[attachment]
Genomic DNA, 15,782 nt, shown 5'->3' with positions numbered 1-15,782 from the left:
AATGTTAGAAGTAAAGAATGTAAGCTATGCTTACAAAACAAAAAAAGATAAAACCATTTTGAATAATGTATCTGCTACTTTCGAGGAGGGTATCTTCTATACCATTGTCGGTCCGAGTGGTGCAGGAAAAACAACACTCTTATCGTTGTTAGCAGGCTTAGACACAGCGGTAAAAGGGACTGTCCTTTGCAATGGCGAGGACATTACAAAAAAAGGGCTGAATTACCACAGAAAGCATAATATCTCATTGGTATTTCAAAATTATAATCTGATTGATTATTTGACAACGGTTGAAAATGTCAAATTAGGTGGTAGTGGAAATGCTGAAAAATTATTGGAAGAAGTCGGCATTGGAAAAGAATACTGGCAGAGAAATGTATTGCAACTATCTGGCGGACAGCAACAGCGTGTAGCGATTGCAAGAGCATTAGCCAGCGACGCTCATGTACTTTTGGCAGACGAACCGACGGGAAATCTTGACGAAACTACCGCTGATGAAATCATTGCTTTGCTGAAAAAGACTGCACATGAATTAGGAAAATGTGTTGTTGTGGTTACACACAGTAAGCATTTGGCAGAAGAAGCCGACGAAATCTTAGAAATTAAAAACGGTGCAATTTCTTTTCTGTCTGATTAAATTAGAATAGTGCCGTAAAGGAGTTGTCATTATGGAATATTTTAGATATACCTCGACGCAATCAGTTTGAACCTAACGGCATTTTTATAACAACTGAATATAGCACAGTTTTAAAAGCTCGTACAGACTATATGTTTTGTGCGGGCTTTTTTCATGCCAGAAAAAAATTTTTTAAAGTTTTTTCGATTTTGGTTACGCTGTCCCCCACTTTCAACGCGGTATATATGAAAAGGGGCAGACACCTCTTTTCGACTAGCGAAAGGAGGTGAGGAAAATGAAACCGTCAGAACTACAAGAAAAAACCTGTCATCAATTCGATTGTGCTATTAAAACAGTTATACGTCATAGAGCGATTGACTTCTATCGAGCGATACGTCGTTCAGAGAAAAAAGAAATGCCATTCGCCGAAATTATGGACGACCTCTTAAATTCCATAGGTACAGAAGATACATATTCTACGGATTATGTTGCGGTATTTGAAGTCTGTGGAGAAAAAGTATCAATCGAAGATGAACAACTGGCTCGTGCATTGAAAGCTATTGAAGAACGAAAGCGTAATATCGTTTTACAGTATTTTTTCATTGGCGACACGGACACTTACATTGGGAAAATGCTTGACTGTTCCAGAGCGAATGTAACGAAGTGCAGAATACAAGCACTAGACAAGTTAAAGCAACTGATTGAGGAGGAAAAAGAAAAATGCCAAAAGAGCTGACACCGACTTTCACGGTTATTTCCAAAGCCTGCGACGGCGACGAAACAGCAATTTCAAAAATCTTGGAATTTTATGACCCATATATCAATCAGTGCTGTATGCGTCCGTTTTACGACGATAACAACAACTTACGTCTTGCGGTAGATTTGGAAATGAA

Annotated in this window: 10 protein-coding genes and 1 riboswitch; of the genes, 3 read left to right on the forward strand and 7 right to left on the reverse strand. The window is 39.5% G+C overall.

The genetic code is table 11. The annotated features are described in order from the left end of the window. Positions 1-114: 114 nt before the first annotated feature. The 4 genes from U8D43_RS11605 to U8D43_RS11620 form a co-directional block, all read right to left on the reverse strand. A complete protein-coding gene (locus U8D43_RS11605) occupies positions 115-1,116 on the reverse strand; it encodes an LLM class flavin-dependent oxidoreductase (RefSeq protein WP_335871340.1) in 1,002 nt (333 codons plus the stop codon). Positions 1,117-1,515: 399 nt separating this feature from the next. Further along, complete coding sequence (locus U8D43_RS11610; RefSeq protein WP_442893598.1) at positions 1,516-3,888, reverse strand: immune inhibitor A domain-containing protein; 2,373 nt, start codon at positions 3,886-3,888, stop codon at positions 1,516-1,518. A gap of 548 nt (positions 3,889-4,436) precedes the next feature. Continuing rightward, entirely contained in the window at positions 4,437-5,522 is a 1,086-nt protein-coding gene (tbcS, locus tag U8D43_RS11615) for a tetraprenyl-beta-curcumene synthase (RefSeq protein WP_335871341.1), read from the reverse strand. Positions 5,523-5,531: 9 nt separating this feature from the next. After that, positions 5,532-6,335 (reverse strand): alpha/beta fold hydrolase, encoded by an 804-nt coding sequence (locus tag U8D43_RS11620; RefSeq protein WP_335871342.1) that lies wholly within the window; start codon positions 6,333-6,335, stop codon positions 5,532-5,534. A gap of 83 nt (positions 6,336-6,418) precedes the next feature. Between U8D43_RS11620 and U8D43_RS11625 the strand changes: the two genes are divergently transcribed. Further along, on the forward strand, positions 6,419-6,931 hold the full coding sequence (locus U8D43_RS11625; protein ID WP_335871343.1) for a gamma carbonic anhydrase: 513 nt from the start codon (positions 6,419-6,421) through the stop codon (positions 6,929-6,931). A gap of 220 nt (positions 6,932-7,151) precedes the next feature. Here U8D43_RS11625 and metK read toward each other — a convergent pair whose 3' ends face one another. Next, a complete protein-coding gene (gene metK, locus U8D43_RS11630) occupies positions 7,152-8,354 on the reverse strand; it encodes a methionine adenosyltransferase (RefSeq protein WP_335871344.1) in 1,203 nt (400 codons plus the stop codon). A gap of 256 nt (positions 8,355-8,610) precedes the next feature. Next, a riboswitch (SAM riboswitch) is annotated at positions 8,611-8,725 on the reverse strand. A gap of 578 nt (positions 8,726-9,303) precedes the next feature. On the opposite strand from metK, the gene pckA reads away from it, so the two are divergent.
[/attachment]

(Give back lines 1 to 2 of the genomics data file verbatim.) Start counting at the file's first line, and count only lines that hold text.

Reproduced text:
Genomic DNA, 15,782 nt, shown 5'->3' with positions numbered 1-15,782 from the left:
AATGTTAGAAGTAAAGAATGTAAGCTATGCTTACAAAACAAAAAAAGATAAAACCATTTTGAATAATGTATCTGCTACTTTCGAGGAGGGTATCTTCTATACCATTGTCGGTCCGAGTGGTGCAGGAAAAACAACACTCTTATCGTTGTTAGCAGGCTTAGACACAGCGGTAAAAGGGACTGTCCTTTGCAATGGCGAGGACATTACAAAAAAAGGGCTGAATTACCACAGAAAGCATAATATCTCATTGGTATTTCAAAATTATAATCTGATTGATTATTTGACAACGGTTGAAAATGTCAAATTAGGTGGTAGTGGAAATGCTGAAAAATTATTGGAAGAAGTCGGCATTGGAAAAGAATACTGGCAGAGAAATGTATTGCAACTATCTGGCGGACAGCAACAGCGTGTAGCGATTGCAAGAGCATTAGCCAGCGACGCTCATGTACTTTTGGCAGACGAACCGACGGGAAATCTTGACGAAACTACCGCTGATGAAATCATTGCTTTGCTGAAAAAGACTGCACATGAATTAGGAAAATGTGTTGTTGTGGTTACACACAGTAAGCATTTGGCAGAAGAAGCCGACGAAATCTTAGAAATTAAAAACGGTGCAATTTCTTTTCTGTCTGATTAAATTAGAATAGTGCCGTAAAGGAGTTGTCATTATGGAATATTTTAGATATACCTCGACGCAATCAGTTTGAACCTAACGGCATTTTTATAACAACTGAATATAGCACAGTTTTAAAAGCTCGTACAGACTATATGTTTTGTGCGGGCTTTTTTCATGCCAGAAAAAAATTTTTTAAAGTTTTTTCGATTTTGGTTACGCTGTCCCCCACTTTCAACGCGGTATATATGAAAAGGGGCAGACACCTCTTTTCGACTAGCGAAAGGAGGTGAGGAAAATGAAACCGTCAGAACTACAAGAAAAAACCTGTCATCAATTCGATTGTGCTATTAAAACAGTTATACGTCATAGAGCGATTGACTTCTATCGAGCGATACGTCGTTCAGAGAAAAAAGAAATGCCATTCGCCGAAATTATGGACGACCTCTTAAATTCCATAGGTACAGAAGATACATATTCTACGGATTATGTTGCGGTATTTGAAGTCTGTGGAGAAAAAGTATCAATCGAAGATGAACAACTGGCTCGTGCATTGAAAGCTATTGAAGAACGAAAGCGTAATATCGTTTTACAGTATTTTTTCATTGGCGACACGGACACTTACATTGGGAAAATGCTTGACTGTTCCAGAGCGAATGTAACGAAGTGCAGAATACAAGCACTAGACAAGTTAAAGCAACTGATTGAGGAGGAAAAAGAAAAATGCCAAAAGAGCTGACACCGACTTTCACGGTTATTTCCAAAGCCTGCGACGGCGACGAAACAGCAATTTCAAAAATCTTGGAATTTTATGACCCATATATCAATCAGTGCTGTATGCGTCCGTTTTACGACGATAACAACAACTTACGTCTTGCGGTAGATTTGGAAATGAA